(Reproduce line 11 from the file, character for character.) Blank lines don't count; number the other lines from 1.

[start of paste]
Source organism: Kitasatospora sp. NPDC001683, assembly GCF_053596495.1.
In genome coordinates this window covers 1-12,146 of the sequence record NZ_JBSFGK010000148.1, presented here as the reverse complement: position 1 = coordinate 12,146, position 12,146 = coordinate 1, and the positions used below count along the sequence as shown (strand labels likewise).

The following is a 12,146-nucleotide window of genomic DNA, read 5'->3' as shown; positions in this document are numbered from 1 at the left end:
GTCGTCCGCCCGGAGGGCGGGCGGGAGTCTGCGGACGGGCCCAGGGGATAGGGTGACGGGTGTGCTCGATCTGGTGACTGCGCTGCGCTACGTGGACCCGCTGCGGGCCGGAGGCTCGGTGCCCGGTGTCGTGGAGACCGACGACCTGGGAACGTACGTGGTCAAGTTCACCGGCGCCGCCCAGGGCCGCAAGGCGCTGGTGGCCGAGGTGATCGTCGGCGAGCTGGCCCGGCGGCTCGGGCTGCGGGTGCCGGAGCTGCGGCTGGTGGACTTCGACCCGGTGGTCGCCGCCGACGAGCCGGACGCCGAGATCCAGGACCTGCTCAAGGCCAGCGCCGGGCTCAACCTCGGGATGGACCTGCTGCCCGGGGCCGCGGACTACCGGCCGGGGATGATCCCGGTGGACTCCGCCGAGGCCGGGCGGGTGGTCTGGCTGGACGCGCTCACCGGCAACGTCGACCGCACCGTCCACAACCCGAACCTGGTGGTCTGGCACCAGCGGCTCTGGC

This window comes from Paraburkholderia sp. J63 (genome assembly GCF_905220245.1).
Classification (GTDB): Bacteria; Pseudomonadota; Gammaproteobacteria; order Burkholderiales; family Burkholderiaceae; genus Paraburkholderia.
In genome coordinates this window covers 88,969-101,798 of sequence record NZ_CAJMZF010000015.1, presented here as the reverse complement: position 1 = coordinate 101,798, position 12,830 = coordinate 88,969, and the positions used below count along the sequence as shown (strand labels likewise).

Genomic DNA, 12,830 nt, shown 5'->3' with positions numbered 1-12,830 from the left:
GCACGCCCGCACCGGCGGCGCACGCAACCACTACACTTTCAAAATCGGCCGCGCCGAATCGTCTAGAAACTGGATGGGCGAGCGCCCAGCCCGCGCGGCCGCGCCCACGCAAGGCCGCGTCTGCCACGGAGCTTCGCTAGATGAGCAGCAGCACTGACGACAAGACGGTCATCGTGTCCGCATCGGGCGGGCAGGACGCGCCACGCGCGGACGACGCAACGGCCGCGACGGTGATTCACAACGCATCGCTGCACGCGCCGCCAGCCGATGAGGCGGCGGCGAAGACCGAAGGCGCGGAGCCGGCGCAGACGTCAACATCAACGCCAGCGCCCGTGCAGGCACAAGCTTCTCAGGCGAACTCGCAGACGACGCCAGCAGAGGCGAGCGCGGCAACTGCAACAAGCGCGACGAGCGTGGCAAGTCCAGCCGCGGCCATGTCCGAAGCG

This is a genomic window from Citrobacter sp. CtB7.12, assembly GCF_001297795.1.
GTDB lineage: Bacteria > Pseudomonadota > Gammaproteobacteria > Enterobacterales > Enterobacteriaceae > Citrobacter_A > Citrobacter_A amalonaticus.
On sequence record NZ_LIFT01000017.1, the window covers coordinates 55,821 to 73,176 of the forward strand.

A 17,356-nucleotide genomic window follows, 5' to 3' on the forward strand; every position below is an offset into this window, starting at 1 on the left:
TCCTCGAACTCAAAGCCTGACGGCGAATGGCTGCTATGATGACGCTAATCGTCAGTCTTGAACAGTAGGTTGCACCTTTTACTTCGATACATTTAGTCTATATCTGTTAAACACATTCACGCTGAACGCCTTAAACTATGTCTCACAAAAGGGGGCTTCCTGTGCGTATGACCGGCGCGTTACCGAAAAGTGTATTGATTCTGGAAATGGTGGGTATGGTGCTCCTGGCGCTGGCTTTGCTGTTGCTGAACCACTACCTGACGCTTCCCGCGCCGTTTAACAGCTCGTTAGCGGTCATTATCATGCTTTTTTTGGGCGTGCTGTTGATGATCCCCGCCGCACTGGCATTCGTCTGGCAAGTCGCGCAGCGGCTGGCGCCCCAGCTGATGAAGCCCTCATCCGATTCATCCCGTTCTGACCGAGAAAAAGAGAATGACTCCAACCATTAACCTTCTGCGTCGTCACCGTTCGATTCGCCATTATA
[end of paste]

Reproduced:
GTDB lineage: Bacteria > Pseudomonadota > Gammaproteobacteria > Enterobacterales > Enterobacteriaceae > Citrobacter_A > Citrobacter_A amalonaticus.